“Central banks have printed only about $5.4 trillion, not nearly enough to compensate for all that debt and cause inflation. That debt is, as Larry says, the reason for the current, and growing, deflation. My take is that either the banks will need to print a heck of a lot more money, or most of that debt, at least, is going to need to be wiped from the books.”
Reader BAC added: “Here we are facing the reality of Greenspan’s ‘Age of Turbulence’ — the book that tried, in its convoluted way, to explain what Greenspan foresaw with the new Millennium. He talked about three billion people entering the free market, where only one billion currently reside. Now we are experiencing the sloshy waves of countries taking their alternating turns to print vast amounts of money to ease the pain in assimilating these countries/people into the world economy.”
But rather than panic or worry excessively, Reader Tom suggested a simple strategy: “This increased volatility is caused by people like you who scream ‘Run!’ A more prudent investor buys and holds for the long term, knowing that the market will invariably go up. Stick to high quality stocks, diversification, and a long-term perspective and you will come out ahead.”
So what do you think? Is the massive, global overhang of debt going to push us deeper and deeper into deflation? Will the excess supply of labor swamping the global economy make that problem even worse? Or is their hope for a more optimistic scenario … and how should investors react? Let me and your fellow investors know over at the website.
|Other Developments of the Day|
The default clock continues to tick down in Greece, with the country struggling to grow fast enough and collect enough in taxes to pay back its European creditors/overseers. Prime Minister Alexis Tsipras met with German Chancellor Angela Merkel in Berlin today as part of an ongoing effort to get some breathing room. But many Europeans are running out of patience with the leading Syriza party, as are fellow Greek legislators back at home.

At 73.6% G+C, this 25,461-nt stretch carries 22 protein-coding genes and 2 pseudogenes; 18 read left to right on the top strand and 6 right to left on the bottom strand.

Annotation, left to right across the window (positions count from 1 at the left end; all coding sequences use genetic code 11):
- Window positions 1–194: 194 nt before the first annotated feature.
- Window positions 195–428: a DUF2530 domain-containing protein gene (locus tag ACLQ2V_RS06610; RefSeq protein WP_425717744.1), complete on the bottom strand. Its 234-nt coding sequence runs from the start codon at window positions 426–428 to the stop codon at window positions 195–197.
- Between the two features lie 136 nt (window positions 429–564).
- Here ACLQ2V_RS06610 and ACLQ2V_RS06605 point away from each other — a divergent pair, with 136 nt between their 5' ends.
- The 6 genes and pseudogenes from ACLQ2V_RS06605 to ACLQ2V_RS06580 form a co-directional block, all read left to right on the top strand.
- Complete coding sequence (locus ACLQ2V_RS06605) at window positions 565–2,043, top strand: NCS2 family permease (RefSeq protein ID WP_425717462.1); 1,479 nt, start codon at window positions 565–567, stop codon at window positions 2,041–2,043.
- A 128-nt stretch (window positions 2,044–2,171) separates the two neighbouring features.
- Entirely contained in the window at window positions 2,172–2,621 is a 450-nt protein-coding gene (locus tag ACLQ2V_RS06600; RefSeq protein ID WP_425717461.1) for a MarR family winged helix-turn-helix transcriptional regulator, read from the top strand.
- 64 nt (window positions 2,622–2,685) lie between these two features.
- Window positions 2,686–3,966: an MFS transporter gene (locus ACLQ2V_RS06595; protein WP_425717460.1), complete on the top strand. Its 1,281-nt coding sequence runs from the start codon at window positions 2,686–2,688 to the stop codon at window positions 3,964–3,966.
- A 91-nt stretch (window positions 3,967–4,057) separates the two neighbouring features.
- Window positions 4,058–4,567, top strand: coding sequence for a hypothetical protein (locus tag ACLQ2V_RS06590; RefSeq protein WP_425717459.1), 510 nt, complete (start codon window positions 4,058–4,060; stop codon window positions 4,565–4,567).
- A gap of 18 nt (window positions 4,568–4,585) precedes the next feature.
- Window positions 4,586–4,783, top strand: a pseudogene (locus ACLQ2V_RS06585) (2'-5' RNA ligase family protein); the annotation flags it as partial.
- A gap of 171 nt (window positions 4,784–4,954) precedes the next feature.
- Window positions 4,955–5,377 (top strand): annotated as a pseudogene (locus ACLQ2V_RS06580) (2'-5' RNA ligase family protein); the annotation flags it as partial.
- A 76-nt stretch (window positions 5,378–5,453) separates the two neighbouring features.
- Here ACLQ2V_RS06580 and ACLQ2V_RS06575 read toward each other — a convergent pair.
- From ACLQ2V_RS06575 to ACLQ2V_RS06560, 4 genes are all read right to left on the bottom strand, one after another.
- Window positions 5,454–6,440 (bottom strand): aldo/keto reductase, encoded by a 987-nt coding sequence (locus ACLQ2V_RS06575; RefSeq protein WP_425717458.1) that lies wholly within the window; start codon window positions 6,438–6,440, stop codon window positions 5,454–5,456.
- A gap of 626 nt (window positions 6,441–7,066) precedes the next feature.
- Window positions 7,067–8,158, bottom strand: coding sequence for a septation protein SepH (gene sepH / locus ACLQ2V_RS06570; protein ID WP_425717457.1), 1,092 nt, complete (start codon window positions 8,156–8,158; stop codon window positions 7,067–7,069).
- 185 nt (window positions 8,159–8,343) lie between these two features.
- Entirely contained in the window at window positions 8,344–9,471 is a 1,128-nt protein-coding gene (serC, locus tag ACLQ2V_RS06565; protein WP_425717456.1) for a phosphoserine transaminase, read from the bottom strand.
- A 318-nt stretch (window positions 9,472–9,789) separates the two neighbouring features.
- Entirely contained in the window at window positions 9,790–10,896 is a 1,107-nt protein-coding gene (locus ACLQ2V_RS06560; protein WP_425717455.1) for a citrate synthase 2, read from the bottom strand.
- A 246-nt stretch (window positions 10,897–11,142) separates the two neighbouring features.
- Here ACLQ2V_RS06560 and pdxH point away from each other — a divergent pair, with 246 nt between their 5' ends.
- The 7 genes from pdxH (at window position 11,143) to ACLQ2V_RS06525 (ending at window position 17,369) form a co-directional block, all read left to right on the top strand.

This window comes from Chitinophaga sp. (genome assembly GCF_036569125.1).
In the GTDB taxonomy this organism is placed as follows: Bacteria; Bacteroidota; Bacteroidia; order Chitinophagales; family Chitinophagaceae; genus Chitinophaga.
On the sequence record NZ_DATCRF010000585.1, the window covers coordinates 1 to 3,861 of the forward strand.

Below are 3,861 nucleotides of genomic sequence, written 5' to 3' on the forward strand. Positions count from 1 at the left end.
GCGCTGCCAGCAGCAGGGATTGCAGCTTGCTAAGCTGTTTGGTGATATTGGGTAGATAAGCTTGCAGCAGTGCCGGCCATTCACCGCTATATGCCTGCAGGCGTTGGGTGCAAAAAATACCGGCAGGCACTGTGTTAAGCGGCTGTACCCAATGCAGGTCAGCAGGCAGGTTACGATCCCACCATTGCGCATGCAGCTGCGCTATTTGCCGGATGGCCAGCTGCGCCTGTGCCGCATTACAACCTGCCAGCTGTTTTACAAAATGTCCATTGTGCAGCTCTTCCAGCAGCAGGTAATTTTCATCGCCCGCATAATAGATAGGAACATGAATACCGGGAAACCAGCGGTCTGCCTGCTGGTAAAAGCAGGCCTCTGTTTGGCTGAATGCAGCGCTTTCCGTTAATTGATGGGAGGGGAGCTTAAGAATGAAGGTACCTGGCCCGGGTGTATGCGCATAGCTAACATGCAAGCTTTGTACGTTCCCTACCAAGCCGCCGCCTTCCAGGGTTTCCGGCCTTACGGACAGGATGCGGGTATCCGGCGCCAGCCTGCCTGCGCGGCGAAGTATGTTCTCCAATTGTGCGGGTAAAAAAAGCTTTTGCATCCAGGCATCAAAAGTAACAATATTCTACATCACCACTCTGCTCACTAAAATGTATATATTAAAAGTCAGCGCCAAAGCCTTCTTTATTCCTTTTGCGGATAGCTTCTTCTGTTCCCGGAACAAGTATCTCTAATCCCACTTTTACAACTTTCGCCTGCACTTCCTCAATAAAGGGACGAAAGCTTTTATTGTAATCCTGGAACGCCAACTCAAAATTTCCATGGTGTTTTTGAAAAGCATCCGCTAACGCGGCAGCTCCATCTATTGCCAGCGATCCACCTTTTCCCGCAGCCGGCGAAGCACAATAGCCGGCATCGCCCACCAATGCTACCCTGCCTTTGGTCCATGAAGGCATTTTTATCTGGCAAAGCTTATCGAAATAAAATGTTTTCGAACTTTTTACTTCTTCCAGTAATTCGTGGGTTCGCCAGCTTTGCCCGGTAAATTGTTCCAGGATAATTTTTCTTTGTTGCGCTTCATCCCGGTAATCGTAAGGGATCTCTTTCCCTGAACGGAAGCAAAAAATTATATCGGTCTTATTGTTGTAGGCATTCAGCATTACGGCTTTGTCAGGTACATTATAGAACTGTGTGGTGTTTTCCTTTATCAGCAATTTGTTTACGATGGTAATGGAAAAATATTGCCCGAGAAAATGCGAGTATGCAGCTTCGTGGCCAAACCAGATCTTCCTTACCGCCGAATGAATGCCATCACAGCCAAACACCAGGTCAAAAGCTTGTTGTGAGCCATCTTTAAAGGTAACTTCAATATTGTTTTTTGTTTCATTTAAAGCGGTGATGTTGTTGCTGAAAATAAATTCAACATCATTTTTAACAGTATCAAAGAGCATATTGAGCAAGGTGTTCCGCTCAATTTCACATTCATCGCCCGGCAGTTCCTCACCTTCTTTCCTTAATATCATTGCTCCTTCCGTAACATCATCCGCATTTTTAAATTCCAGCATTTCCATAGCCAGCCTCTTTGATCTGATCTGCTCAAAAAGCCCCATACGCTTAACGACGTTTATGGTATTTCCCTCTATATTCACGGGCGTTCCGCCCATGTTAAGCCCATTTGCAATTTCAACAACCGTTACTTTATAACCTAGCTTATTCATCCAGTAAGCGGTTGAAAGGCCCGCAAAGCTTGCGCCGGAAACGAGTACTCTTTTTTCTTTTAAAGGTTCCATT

U.S. energy companies are pushing harder for the government to relax crude oil export restrictions. The 1970s-era restrictions are exacerbating the glut in U.S. oil in storage, and putting domestic producers at a disadvantage vis-à-vis foreign firms. Only U.S. refineries like the restrictions, because they basically subsidize their profits.
Don’t look now, but copper prices just surged to their highest level in 2015. The New Zealand dollar and Australian dollar are also both near their highs for the year, suggesting the chinks in the dollar’s armor are getting bigger by the day.
One of my favorite sectors to invest in is health care, and hospital companies have been some of my favorite stocks in that sector. A key reason is the Obamacare program. Ted Cruz may hate it. But the program is boosting the insured population base in America. That means more customers for hospital companies, and lower bad debt expenses from uninsured patient bills.
With that in mind, Tenet Healthcare (THC, Weiss Ratings: C) just announced it would form a joint venture with privately held United Surgical Partners International. Tenet will own a 50.1 percent majority stake in the $1.9 billion company, which will become the largest provider of quicker, less complicated surgery and medical imaging services in the U.S. THC shares jumped almost 5 percent on the news.
Thoughts on these stories? Don’t be shy — share ’em over at the website!
Until next time,